St Kitts – formally known as St Christopher Island – is where we have been docked for the past week. I like this description of St Christopher – the patron saint from Lucky Mojo (http://www.luckymojo.com/saintchristopher.html) - rather than the Wikipedia definition and was so tickled with it – I wanted to include it in my blog. I am not Catholic – I’m Episcopal – or as Ann Miller says: “Light Catholic”!!!
CATHOLIC PATRON SAINT OF TRAVEL SAFETY
The one-time Catholic patron saint of travelers, Saint Christopher -- whose name means "Christ carrier" -- is not mentioned in the Bible. While there may have been a 3rd century Greek martyr named Christopher, the story told of him is now generally acknowledged to be a 12th century addendum to the Christian canon. Christopher is typically depicted as a tall, middle-aged, bearded man with a staff who wades across a river carrying the Christ child on his shoulders. As the story goes, the extremely robust Christopher devoted his life to carrying people across an otherwise unfordable stream. One day a little child appeared before him and asked to be carried across. To Christopher's surprise, as he forded the river, the child steadily increased in weight until Christopher found his tiny burden so heavy that it was almost impossible to bear. When he asked the holy babe why he weighed so much, the child replied that he carried the world's sins upon his shoulders. As a reward for his service, Christopher's staff was miraculously transformed into a living tree, and Christopher himself became the Patron Saint of travelers.
Christopher was a widely popular saint, and was especially revered by mariners, ferrymen, and travelers. His feast day was July 25th, except in Greece, where it was celebrated on March 9th. In modern times a major center of his cult was in Italy and among Italian-Americans, a fact that did not stop the Vatican from de-canonizing him during a late 20th century purge of the list of saints. Saint Christopher medals and holy cards are more difficult to find now that his status has been downgraded to that of a mere legend, but they are still being manufactured and many Mexican and Italian Catholics still believe that his image is the best amulet to carry in one's wallet, wear on a necklace while on a journey, or hang from the rear view mirror attachment of one's car. The enamel and silver Saint Christopher medal shown here dates from the 1930s.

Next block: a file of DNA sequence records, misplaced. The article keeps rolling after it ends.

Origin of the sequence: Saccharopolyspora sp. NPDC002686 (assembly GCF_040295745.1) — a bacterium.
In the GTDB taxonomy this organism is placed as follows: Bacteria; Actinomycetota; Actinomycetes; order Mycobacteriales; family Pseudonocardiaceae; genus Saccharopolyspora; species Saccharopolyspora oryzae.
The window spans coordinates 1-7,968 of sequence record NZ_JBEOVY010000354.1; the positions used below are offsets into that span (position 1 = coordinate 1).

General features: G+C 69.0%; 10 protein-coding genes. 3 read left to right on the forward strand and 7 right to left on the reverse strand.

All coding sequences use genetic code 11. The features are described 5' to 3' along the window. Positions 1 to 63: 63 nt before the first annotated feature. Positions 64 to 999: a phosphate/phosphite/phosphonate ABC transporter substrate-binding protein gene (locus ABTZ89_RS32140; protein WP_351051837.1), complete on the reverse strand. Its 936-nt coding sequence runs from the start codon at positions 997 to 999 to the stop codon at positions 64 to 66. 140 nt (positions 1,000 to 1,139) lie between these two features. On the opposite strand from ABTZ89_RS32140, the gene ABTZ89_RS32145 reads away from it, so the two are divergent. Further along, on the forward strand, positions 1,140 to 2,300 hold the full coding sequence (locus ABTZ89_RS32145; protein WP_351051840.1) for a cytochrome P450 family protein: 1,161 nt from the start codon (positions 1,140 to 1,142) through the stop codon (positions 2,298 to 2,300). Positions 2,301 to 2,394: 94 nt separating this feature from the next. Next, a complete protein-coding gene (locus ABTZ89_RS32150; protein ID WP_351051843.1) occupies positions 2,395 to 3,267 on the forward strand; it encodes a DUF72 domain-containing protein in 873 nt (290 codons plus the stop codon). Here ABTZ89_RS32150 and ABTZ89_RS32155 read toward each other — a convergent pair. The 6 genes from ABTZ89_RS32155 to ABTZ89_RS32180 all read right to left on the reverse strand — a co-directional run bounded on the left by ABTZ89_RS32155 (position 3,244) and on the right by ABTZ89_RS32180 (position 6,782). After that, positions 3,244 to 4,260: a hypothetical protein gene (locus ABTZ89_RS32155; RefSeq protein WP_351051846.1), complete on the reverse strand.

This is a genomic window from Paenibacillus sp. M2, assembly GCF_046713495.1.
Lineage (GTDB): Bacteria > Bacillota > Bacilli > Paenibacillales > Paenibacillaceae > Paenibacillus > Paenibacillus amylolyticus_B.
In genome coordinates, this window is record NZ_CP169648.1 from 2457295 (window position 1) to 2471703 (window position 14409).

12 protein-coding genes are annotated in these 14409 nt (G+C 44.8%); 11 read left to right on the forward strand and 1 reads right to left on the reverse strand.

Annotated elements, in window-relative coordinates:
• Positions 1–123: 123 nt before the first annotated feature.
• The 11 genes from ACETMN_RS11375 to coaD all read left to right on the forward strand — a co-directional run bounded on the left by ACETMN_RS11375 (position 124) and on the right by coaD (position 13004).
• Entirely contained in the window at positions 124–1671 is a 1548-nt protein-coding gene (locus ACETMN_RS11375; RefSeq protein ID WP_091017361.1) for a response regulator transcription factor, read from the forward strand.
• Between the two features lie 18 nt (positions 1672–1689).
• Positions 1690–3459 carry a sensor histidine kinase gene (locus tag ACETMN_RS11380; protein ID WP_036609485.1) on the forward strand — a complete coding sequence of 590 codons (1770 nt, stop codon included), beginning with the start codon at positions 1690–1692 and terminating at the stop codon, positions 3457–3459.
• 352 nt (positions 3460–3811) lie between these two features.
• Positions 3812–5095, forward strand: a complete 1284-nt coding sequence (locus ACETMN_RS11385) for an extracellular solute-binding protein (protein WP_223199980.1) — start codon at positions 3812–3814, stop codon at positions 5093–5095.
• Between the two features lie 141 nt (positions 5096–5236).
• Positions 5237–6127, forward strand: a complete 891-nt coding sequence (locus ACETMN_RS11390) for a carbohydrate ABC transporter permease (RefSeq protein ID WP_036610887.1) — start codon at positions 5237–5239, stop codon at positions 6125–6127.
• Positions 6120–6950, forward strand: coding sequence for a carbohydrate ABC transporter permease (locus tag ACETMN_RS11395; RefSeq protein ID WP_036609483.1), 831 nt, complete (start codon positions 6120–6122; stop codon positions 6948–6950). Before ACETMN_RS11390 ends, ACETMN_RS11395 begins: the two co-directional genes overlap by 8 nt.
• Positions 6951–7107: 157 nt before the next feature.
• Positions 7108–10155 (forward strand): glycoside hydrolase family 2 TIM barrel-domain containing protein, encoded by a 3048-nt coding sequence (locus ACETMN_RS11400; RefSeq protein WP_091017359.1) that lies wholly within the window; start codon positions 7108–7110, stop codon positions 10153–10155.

We are currently at Port Zante Marina just east of the cruise ship dock and get to see the throngs of passengers disembarking and scattering about the town in search of finding a day’s enjoyment. We hear the loud horn blast in the early evening – warning cruisers it’s time to return to the ship.
We are within walking distance to the main town of Basseterre and all the local shops, so we haven’t rented a car and have mostly been hanging locally. There are three grocery stores just three minutes away, plus numerous other shops and eateries.
We arrived slowly – after ten engine breakdowns during the passage – on Friday, June 7th. We had hopes of getting help with our engine problem from the most qualified engineer in town, David Ridsdale-Saw, owner of Indigo Yachts. Per Caribbean custom he doesn’t work on the week-end – so we were anxiously awaiting Monday – and his expertise at troubleshooting our difficulty with our fuel problem.
Monday came and went…..Tuesday came and went….Wednesday we scoured the docks hoping for a glimpse of him, talked to the people whose boat he was working on, talked to his workmen, e-mailed him and borrowed a phone to call him (no answer). In general we tried to do everything we knew of to get in touch once again (we had a five minute conversation with him on our Friday arrival – with a plan laid for Monday) – to no avail.
|A glimpse of the school yard|
|Love riding on the Seas!|
|I think she just likes marinas!|
Oh! Here’s David – back again for more information. He and Cap are in the engine room. Cap is telling the tale once again and David is listening intently. I tell him, as he enters, that I am writing about him in my blog. “I don’t make any promises” he says to me. Yet, I don’t get discouraged. He is British; he seems quite the gentleman – beautiful accent – excellent credentials. He has an Engineering degree and has been in the yachting business over 20 years and was Chief Designer at Camper and Nicholson – a very well known yard and a respected position. No one previously has guaranteed work and they all know we are moving on and cannot come back to complain. For now, we are putting our trust and faith in this man and his abilities as well as in the hands of the other Man - above.
Some images of Basseterre, St Kitts - around town during our walk.